• There is another vulnerability in “Advanced Heuristic Protection” or “Bloodhound Heuristics” mode
  • “As with all software developers, antivirus vendors have to do vulnerability management. This means monitoring for new releases of third party software used, watching published vulnerability announcements, and distributing updates.”
  • “Nobody enjoys doing this, but it’s an integral part of secure software development. Symantec dropped the ball here.”
  • “A quick look at the decomposer library shipped by Symantec showed that they were using code derived from open source libraries like libmspack and unrarsrc, but hadn’t updated them in at least 7 years.”
  • “Dozens of public vulnerabilities in these libraries affected Symantec, some with public exploits. We sent Symantec some examples, and they verified they had fallen behind on releases.”
  • There is “behind” and then there is 7 years, which is pretty much “definitely didn’t bother to look at all”
  • “As well as the vulnerabilities we described in detail here, we also found a collection of other stack buffer overflows, memory corruption and more.”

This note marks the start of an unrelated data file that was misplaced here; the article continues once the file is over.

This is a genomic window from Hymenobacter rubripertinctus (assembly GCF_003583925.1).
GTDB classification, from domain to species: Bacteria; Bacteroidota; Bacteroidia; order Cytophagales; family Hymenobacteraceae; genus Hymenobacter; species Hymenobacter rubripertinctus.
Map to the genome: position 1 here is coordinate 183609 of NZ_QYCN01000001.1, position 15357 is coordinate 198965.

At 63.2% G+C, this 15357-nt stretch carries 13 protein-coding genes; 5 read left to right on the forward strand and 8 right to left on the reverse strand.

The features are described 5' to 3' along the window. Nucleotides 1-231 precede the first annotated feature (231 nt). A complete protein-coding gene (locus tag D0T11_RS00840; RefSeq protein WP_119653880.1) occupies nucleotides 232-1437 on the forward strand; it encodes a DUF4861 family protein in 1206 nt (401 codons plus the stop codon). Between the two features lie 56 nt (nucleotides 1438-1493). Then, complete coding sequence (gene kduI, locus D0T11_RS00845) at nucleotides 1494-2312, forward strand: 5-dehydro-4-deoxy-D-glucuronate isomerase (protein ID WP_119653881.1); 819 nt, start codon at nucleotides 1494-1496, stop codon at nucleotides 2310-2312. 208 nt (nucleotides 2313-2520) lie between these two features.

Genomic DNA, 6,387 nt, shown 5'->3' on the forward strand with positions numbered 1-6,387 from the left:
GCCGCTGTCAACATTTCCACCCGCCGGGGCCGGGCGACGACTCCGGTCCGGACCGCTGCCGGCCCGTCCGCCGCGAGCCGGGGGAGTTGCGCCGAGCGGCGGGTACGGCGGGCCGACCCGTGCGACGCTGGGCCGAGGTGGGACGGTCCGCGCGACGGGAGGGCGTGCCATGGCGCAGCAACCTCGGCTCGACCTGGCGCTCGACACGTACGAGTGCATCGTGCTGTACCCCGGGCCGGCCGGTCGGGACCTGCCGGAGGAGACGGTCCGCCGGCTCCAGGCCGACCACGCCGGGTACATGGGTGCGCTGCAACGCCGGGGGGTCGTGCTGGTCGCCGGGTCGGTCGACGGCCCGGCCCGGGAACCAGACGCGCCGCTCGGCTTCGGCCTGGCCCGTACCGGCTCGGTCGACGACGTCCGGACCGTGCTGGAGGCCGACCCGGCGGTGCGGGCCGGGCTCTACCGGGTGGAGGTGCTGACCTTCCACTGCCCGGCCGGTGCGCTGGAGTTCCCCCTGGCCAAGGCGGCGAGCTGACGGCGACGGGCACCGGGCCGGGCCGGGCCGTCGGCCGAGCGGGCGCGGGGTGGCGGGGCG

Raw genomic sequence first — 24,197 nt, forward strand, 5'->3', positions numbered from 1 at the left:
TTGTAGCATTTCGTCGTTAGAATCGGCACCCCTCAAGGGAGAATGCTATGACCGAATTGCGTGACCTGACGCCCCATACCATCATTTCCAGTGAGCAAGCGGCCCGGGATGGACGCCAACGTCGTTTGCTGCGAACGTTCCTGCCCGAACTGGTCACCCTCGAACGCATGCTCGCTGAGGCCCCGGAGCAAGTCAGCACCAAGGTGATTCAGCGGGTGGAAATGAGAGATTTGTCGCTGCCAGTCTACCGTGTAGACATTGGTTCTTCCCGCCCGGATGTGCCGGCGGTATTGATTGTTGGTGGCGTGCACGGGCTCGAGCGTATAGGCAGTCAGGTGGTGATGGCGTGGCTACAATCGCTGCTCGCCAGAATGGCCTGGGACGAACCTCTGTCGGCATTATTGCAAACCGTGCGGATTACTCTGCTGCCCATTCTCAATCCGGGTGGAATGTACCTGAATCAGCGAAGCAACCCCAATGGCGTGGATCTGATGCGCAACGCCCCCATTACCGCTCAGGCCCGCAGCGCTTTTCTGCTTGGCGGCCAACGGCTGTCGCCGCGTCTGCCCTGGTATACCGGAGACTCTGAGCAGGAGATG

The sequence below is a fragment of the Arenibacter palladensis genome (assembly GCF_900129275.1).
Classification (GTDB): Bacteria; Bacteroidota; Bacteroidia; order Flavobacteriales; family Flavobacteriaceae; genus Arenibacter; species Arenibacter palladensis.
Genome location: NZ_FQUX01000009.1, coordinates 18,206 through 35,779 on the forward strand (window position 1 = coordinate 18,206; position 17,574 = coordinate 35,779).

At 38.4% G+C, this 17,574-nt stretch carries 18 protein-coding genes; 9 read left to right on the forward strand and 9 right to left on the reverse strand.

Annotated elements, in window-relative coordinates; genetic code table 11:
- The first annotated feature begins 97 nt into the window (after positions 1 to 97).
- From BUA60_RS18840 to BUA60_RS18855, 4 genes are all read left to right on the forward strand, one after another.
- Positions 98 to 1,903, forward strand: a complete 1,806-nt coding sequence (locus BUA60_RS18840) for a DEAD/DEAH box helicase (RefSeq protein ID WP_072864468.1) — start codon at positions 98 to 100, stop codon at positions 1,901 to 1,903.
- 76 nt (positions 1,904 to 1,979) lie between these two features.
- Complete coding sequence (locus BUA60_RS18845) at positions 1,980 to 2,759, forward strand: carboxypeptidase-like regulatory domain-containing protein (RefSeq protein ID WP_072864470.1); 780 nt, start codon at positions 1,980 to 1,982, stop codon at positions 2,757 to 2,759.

• Additional Coverage:
  • Additional Coverage: Ars Technica

Botnet made up to CCTV Cameras and DVRs conducts DDoS attacks

  • As we reported in TechSNAP #259 a security research found that 70 different CCTV-DVR vendors are just reselling devices from the same Chinese manufacturer, with the same firmware
  • This firmware has a number of critical security flaws that the vendor was notified about, but refused to fix
  • Original coverage from March
  • Now criminals have exploited one or more of these known vulnerabilities to turn these devices into a large botnet
  • Unlike a typical botnet made up of personal computers that are turned on and off at random, and where a user might notice sluggish performance, infected embedded devices tend to be always on, and performance issues are rarely noticed
  • A botnet of over 25,000 of these CCTV systems is being used to conduct layer7 DDoS attacks against various businesses